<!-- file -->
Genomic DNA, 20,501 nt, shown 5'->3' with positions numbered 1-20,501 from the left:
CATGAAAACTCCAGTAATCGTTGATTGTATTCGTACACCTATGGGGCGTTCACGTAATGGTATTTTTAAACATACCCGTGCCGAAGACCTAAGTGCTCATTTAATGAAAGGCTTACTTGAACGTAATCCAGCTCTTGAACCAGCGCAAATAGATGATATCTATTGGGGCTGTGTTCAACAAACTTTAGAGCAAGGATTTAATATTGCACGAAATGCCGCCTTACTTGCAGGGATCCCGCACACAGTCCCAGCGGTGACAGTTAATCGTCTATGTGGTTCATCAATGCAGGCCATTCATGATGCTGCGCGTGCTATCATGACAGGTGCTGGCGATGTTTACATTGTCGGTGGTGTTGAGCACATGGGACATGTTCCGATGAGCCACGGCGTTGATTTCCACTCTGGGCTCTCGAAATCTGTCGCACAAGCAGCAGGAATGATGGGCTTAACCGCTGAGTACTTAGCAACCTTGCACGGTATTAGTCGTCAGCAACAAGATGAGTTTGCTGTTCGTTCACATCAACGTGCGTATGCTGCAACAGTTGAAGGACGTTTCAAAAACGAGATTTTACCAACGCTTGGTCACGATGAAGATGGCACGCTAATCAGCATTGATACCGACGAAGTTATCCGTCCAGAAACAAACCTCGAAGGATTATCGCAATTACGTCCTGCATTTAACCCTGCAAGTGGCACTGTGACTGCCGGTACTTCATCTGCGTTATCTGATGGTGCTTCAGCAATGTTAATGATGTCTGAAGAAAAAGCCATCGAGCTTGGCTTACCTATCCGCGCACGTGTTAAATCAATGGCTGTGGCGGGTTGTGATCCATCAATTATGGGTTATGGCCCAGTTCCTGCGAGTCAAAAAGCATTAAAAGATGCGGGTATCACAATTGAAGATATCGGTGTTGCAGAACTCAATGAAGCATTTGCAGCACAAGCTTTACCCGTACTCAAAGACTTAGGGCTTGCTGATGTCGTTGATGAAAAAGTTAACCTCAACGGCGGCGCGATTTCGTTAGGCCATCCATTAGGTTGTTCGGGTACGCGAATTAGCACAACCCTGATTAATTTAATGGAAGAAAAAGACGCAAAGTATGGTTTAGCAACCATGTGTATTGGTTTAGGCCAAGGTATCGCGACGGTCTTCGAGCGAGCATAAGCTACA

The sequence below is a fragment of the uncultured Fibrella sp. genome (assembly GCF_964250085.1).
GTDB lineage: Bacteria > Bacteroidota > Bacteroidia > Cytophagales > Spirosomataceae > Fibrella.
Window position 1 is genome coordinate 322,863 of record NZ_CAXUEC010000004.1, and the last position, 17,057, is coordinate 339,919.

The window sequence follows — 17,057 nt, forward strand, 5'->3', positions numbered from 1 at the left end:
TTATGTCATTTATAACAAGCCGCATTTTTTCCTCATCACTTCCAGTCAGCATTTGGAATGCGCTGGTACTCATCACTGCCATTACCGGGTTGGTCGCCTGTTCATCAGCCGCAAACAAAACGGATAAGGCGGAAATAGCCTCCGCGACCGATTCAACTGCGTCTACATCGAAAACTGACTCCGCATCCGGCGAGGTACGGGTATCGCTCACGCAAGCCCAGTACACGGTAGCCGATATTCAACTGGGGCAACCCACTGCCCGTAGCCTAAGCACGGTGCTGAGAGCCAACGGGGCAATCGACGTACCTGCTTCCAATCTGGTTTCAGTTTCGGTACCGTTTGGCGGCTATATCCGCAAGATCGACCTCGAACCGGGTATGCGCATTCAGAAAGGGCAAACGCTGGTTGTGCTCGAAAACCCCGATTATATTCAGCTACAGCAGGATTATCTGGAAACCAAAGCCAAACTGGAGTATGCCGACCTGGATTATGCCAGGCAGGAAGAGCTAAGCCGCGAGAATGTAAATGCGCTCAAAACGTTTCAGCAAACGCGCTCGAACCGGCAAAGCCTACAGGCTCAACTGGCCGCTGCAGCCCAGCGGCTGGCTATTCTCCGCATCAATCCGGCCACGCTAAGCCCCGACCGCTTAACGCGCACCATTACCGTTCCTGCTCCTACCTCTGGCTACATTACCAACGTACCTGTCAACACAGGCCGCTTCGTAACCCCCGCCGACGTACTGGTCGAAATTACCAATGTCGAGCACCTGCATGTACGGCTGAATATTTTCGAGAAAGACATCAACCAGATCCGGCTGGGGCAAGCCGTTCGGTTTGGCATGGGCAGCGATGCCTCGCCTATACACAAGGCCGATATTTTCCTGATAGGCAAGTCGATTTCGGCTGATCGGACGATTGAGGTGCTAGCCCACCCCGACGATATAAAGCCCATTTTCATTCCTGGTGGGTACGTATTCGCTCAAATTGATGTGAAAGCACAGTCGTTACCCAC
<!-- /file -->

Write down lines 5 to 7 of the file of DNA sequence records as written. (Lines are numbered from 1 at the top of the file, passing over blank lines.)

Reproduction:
Window position 1 is genome coordinate 322,863 of record NZ_CAXUEC010000004.1, and the last position, 17,057, is coordinate 339,919.

The window sequence follows — 17,057 nt, forward strand, 5'->3', positions numbered from 1 at the left end:
TTATGTCATTTATAACAAGCCGCATTTTTTCCTCATCACTTCCAGTCAGCATTTGGAATGCGCTGGTACTCATCACTGCCATTACCGGGTTGGTCGCCTGTTCATCAGCCGCAAACAAAACGGATAAGGCGGAAATAGCCTCCGCGACCGATTCAACTGCGTCTACATCGAAAACTGACTCCGCATCCGGCGAGGTACGGGTATCGCTCACGCAAGCCCAGTACACGGTAGCCGATATTCAACTGGGGCAACCCACTGCCCGTAGCCTAAGCACGGTGCTGAGAGCCAACGGGGCAATCGACGTACCTGCTTCCAATCTGGTTTCAGTTTCGGTACCGTTTGGCGGCTATATCCGCAAGATCGACCTCGAACCGGGTATGCGCATTCAGAAAGGGCAAACGCTGGTTGTGCTCGAAAACCCCGATTATATTCAGCTACAGCAGGATTATCTGGAAACCAAAGCCAAACTGGAGTATGCCGACCTGGATTATGCCAGGCAGGAAGAGCTAAGCCGCGAGAATGTAAATGCGCTCAAAACGTTTCAGCAAACGCGCTCGAACCGGCAAAGCCTACAGGCTCAACTGGCCGCTGCAGCCCAGCGGCTGGCTATTCTCCGCATCAATCCGGCCACGCTAAGCCCCGACCGCTTAACGCGCACCATTACCGTTCCTGCTCCTACCTCTGGCTACATTACCAACGTACCTGTCAACACAGGCCGCTTCGTAACCCCCGCCGACGTACTGGTCGAAATTACCAATGTCGAGCACCTGCATGTACGGCTGAATATTTTCGAGAAAGACATCAACCAGATCCGGCTGGGGCAAGCCGTTCGGTTTGGCATGGGCAGCGATGCCTCGCCTATACACAAGGCCGATATTTTCCTGATAGGCAAGTCGATTTCGGCTGATCGGACGATTGAGGTGCTAGCCCACCCCGACGATATAAAGCCCATTTTCATTCCTGGTGGGTACGTATTCGCTCAAATTGATGTGAAAGCACAGTCGTTACCCAC